• Dawn Hemstreet

Brave, Vivid, Irresistible, Valiant, Transcend



I am embarking on my last year in my forties but really my 50th year on the earth. Yep, 50- and while this seems like it should be some kind of milestone I just feel like why put that kinda pressure on it.

I have reflected on the decades of my life recently and it has me distilling the decades down into what role has been most influential. These roles have defined me much of my life and do hold some interesting labeling that can be easily relatable. Often the most clear way of understanding someone is by "what they do" as in work. My experience is filled with blessings, community, love, hardship & pain (just like everyone) but I am clear that my blessings far outweigh my hardship. So, here I will try and share how I came to art, making & creativity as my new destination.

I spent my 20's living and breathing Nursing. I dove in to some incredibly painful situations. I ran toward others pain and vowed to stop it. I was the rescuer extraordinaire. I really did not have the maturity to understand most of it but I showed up anyway. There are so many stories of valiant behavior and bravery that I saw in the patients I am in awe that I was part of it.

I held a small , still born infant in a closet at work with 3 other nurses because we wanted this little baby to feel warm when it's mother, who had stage 4 cervical cancer, diagnosed at delivery, could say goodbye as she awaited chemotherapy. We sang and hummed with this baby, made off color jokes & bonded in a way that still shows me true friendship.

I had wheelchair races with a 19 year old patient (I was 23 so we were very close in age) who had all of her bowel removed in her teens because she had a large benign tumor and she was now tied to long term care and hospitals because she was unable to eat food and needed her nutrition via IV. She & I also watched Jean Claude Van Damme movies because she loved him & I loved her for her grit, fragility and sadness. I was not with her when she died but I was with her the day before frantically trying to "save" her. It was a heartbreaking lesson in what "save" means.

There are so many stories of grit, honesty, pain & suffering. I loved and fell in love with hundreds of patients for their heroic stories and their willingness to share what they knew and what they didn't. I can feel their presence as I write this. It was literally life on a crash course to burning away delusion. As their bodies faded the life that was within each of these people shown like the sun. It really was an honor and privilege to be there & learn some clear lessons so young. Not that it wasn't hard and challenging. I had plenty of complaints but the years have worn away all the rough edges and I now feel just wholehearted thankfulness that I was there.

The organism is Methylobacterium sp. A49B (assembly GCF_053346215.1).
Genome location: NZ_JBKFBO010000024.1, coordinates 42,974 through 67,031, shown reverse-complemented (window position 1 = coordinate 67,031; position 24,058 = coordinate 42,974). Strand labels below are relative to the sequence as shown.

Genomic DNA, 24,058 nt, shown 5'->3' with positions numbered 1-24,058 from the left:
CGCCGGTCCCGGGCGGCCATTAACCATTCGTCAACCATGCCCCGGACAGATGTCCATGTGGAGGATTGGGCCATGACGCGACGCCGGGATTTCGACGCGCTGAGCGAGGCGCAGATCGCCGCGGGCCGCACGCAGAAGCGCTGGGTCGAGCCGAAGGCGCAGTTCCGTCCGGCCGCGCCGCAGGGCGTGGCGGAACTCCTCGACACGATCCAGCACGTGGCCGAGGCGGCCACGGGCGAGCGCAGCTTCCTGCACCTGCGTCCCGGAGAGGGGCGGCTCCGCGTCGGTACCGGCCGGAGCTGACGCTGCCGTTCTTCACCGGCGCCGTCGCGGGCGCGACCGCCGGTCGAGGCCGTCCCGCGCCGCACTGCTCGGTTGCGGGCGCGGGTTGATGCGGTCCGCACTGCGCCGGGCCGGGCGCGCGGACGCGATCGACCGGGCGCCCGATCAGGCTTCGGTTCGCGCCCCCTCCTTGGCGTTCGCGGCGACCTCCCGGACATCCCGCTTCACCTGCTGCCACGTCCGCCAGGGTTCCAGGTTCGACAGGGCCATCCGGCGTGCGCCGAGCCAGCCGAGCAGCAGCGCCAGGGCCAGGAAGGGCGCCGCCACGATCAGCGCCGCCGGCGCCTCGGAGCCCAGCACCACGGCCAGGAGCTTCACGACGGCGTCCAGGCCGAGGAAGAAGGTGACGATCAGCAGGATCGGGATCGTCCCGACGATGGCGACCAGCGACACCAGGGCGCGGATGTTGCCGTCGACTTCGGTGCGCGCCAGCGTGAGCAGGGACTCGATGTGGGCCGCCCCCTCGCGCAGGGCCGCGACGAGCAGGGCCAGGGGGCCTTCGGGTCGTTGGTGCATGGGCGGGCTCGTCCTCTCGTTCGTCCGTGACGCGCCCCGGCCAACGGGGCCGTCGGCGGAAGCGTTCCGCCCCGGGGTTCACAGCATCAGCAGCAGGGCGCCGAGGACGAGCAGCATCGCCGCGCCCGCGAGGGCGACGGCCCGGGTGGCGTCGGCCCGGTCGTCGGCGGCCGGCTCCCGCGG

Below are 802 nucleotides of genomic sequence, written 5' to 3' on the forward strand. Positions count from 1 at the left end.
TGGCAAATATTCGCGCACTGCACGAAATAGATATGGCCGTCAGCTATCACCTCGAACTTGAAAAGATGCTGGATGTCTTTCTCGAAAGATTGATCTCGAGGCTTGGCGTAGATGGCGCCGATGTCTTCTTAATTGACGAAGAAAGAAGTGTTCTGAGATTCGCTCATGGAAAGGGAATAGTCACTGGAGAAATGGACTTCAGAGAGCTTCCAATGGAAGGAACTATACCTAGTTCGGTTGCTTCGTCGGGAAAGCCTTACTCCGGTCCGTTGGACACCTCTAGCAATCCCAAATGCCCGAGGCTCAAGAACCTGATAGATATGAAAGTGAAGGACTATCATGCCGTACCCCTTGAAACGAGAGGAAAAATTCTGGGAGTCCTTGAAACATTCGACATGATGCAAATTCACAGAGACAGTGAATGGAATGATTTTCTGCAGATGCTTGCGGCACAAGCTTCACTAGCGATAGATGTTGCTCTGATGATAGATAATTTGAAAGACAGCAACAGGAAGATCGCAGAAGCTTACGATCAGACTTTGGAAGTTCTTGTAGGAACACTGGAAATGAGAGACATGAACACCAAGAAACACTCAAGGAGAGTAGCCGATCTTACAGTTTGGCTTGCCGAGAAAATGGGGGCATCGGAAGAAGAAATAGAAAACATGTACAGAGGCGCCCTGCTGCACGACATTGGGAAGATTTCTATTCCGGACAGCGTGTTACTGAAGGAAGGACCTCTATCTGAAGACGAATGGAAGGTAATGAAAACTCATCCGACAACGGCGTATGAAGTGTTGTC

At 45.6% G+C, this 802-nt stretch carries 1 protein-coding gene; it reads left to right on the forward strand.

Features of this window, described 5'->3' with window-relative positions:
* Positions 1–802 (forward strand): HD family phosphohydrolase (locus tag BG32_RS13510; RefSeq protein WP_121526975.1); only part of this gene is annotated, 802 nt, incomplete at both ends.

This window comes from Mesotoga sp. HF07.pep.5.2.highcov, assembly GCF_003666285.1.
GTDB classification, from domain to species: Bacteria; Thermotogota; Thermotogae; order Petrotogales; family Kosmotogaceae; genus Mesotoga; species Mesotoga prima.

I spent my 30's as a mother. Finding that love this big existed was beautiful. Finding commitment this big was hard. Finding life through the eyes of children again was joyful. Finding the village that helped raise my kids was a gift (shout out to our Estes family!). Finding out that I literally know nothing was shocking. Parenting is an evolutionary process. One that I am truly still navigating with decency mixed with failure. This was life completely mundane. I often still miss sitting on the couch breastfeeding. Just to be forced to sit down & tune into life at it's most basic. It was an all consuming learning phase. I met my vulnerability when I had 3 hours of sleep in 3 days and my kids were screaming. This was the dig deep phase that burned away delusion especially when you hear your 2 year old sing "the shit is bananas b-a-n-a-n-a-s"... You laugh (which I did) or you cry either way is totally OK.

I spent my 40's in self discovery, art, parenting, nursing & nonprofit development work. This is the time that creating jewelry became a passion. Full disclosure is that I have LOVED fashion, jewelry, shoes, purses forever. My Gran Gran was a true fashionista. She had incredible taste & she spent most of her life in retail. Gran was glamour. I remember creating fingernails out of playdoh just to have glamorous nails like Gran. So, it wasn't a huge stretch to imagine me making jewelry with beads and loving it. After I moved to Oregon I was able to take metal smithing classes, metal clay classes and stone setting classes. It was a revelation to bring what was in my imagination into something solid. It was a gift to myself to see the possibilities and bring it forth. I think creating jewelry has taught me to listen to that little voice within that whispers about making. That little voice seems louder now. The creative river ebbs and flows and I am liking the new parts of this river I am discovering.

So, here I am now. The tail end of my 40's running this little business. Hoping to make something that is full of meaning, craftsmanship & grit. I wonder what I will say about my 50's. I think I will say I had the life experiences, the whole heart, the empathy & confidence to do this. This is the time. I vow to live my 50's as big and loud as they can be. Because it's time to fill out all the edges in color and maybe even push out the lines. All the while accepting this adventure wherever it lands.

Here's to another ride around the sun, sprinkling sparklies as I go AND hoping to help you sprinkle your sparklies as well.

D


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Dawn Hemstreet June 2017

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